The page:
Satoumi Farm – BBQ & Wool Workshop

For PTG’s August workshop, we partnered with Satoumi Farm to enjoy outdoor activities with families in Minami Sanriku.

Satoumi Farm is a small local business located in the Utatsu area of Minami Sanriku. They were established to offer a safe space for children to play, which is valuable in the post-tsunami town where children often have to play inside the temporary housing or in the parking lot.

The Farm has about two dozen sheep which are available for petting and BBQ. They also offer a wool weaving workshop and a kayaking experience. The highlight of this workshop was going to be Kayaking but unfortunately it was cancelled due to high waves. This caused a number of families to cancel attendance (we initially had 34 adults and children registered, but the number reduced to 13).  

BY THE NUMBERS


7: Local Children

6: Local Adults

3: PTG Volunteers

The participants were all boys and they waited on the playground equipment until everyone arrived.

The event started with visiting the sheep. A staff member at the Farm showed 2 kinds of sheep then took the group to the lamb section. The boys had a chance to feed the lamb (the food includes grinded seaweed found on the shore, it is supposed to make the meat tender), and offered an opportunity to clip its nails but they weren’t ready to give it a try. 

The group then walked over to the wool workshop hut. We wrapped a small piece of wool around a sheep-shaped wood, and pinpricked over and over until it resembled a real sheep. The moms took over from the boys halfway through to finish the craft, and the boys went back to the playground until the BBQ time.


We started the fire and the boys hung out on the hammocks. The dads were in charge of the grill. Moms caught up on their friendship. Kids ran around, played with the cat (the pet on the Farm) in between eating. After the BBQ the dads took the kids to the shore to cool down. 

Especially the dads seemed to have been impressed by the American style BBQ. Grilling pates instead of thinly sliced meat is new enough, but making a hamburger by putting it between the buns is not something Japanese people normally do at a BBQ.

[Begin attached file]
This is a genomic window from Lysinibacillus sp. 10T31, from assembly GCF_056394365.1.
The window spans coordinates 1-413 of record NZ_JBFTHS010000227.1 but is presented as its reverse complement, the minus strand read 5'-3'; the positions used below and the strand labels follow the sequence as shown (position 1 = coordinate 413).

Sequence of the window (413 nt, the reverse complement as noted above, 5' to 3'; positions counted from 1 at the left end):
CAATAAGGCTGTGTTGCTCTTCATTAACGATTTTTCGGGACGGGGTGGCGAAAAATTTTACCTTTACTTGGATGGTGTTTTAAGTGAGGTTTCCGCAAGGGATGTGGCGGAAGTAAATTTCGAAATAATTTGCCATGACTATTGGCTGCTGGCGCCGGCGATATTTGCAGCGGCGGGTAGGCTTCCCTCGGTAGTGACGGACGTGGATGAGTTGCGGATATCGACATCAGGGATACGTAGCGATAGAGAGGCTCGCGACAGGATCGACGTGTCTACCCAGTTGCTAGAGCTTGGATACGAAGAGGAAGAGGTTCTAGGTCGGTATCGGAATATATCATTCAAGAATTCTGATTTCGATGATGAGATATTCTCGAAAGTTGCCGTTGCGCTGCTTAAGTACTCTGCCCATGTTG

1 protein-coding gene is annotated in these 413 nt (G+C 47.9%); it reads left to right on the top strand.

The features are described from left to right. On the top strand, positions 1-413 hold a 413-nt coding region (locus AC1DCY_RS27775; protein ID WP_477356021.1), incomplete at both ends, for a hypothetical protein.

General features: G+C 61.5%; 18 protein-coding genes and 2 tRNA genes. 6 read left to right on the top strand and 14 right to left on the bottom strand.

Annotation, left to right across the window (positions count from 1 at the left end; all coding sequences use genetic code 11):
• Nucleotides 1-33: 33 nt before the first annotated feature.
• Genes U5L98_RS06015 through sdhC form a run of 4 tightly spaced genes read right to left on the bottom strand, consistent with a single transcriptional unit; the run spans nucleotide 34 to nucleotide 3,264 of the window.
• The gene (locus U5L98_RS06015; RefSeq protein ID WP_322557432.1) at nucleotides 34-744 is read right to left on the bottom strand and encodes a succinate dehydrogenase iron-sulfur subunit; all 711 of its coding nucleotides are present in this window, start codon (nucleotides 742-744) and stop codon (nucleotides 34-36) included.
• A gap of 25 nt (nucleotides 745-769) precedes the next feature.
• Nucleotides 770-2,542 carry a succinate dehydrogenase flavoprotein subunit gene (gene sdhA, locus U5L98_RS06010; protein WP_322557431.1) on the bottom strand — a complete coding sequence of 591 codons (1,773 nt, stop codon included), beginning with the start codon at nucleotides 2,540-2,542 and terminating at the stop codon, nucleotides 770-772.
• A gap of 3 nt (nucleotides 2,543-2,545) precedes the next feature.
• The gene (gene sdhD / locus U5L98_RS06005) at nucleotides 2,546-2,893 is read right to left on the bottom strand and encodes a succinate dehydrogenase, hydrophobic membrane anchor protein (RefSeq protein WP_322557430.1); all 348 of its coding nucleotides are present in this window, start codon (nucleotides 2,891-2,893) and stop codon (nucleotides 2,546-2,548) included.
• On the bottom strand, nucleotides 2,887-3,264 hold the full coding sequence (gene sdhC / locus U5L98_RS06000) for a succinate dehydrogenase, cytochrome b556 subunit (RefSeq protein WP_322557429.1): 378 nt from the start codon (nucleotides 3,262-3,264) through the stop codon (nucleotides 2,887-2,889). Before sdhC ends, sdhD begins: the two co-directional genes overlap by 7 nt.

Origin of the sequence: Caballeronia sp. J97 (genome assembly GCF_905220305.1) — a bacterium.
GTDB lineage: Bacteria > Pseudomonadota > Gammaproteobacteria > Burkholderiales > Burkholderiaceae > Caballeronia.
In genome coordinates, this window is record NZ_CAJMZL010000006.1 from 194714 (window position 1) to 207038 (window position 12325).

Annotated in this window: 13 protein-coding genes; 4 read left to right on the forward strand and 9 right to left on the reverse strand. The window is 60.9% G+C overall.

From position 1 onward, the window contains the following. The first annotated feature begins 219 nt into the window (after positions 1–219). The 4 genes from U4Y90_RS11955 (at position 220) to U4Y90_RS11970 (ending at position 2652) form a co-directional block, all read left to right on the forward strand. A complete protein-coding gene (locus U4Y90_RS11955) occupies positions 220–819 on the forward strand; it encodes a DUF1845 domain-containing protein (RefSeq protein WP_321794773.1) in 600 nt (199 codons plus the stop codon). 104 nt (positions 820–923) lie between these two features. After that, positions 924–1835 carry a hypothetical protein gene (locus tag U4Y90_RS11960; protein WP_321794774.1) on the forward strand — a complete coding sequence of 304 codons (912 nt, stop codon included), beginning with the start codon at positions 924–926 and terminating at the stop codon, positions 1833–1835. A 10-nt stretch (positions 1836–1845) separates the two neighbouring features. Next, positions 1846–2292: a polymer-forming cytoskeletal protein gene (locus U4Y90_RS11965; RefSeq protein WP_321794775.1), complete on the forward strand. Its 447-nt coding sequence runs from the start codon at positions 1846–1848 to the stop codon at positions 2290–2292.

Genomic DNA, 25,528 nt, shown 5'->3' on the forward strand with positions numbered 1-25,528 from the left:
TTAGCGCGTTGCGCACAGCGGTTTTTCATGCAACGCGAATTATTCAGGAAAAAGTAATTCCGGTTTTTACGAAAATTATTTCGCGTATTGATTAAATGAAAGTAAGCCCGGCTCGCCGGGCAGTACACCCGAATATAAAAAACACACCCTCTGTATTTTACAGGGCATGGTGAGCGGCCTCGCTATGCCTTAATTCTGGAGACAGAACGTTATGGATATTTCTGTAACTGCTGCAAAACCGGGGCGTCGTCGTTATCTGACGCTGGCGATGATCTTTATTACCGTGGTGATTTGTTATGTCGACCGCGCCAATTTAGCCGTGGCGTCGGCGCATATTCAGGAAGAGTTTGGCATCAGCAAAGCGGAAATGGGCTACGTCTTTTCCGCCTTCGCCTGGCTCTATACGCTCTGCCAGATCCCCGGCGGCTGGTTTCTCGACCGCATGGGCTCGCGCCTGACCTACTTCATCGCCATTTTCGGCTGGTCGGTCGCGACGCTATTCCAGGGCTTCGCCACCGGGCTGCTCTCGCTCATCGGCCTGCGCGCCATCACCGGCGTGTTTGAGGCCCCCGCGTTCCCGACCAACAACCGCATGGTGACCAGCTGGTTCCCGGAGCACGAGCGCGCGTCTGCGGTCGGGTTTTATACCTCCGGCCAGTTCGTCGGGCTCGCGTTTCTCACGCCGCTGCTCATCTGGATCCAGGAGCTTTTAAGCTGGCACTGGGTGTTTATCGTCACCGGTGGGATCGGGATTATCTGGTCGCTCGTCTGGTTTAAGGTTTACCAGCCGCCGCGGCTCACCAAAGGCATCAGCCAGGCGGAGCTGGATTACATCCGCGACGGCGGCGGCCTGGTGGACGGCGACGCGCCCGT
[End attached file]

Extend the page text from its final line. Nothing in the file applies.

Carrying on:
Satoumi Farm started a few years after the tsunami by the people outside of Miyagi. Thus not all local people are familiar with the business. This workshop may have served as an opportunity to connect the old and new residents of MSR. For example, Hoshi-gumi paid a quick visit during the workshop, it was their first time to see the Farm and they mentioned they possibly want to use this space for future events. 

 



Iriya Umeboshi Workshop

PTG’s July workshop took place at Iriya Community Center on Sunday, July 24, 2016. There were approximately 26 participants, of which two were children—a six-year-old girl and her little brother. The other participants mostly consisted of grandmothers and younger mothers. The umeboshi workshop was hosted by Bakke no Kai, a group of elderly women in Minami Sanriku that regularly gets together to cook regional cuisine. Members of this group are also involved in PTG’s Grandma’s Gift Box program, a fundraising program which supports local businesses as well as funding children’s workshops such as this.

Volunteers that showed up included Place to Grow’s very own Aki Endo, Lucia Ishikawa, Junko Kodera, and the father-son duo of David and Henry Slater. After Lucia talked about PTG, its involvement in the local community, and upcoming events, Henry gave a brief introduction of his Talk To Me project, a Huffington Post campaign where children interview their parents to learn more about their lives and family history. We are hoping this could take place in the Minami-Sanriku area. Although this was a foreign idea to many of the participants, we were able to set up contacts with a few of the people there.

The workshop began as Saijo-sensei and Ando-san explained what we were going to do: learn to make umeboshi (dried plum) and then cook up a delicious lunch with umeboshi, rice, and various other local vegetables.

First, everyone took bundles of shiso leaves and washed them well, pulling the stems off and keeping the leaves. Then, one of the grandmothers (Kazuko-san), a shiso expert, made sure we had wrung all of the wet leaves completely before putting them all in one bowl and mixing them with a little bit of sugar. These leaves were all going to be used to make umeboshi, but since making umeboshi from scratch is slightly time-consuming, we were going to eat umeboshi that had been already made (fresh, of course) for lunch.

BY THE NUMBERS


2: Local Children Participants

13: Local Adult Participants

6: Bakke no Kai volunteers

5: OGA volunteers


On the other side of the kitchen, people worked very hard, cooking rice, making miso soup, and preparing pickled vegetables. Once the rice was ready, Saijo-sensei showed the shiso leaf people how to make ume onigiris (rice balls).

First, she laid out a small piece of plastic saran wrap. Then, she scooped out some beautiful white rice and put in on the wrap. Finally, she took the umeboshi (which we had removed all of the seeds from), and pushed it into the rice with her finger, finishing by wrapping it all together and shaping it into a pretty onigiri.

Everyone helped bring the food to the tables, and we all sat down to eat a tasty lunch while chatting and socializing with one another. It was a lot of fun to get to know the people in the local community.

After the workshop, Saijo-sensei said, “The people of Minami-Sanriku had a great time and are very grateful. Thank you. We learned a lot from the fabulous work that Place to Grow did as well.”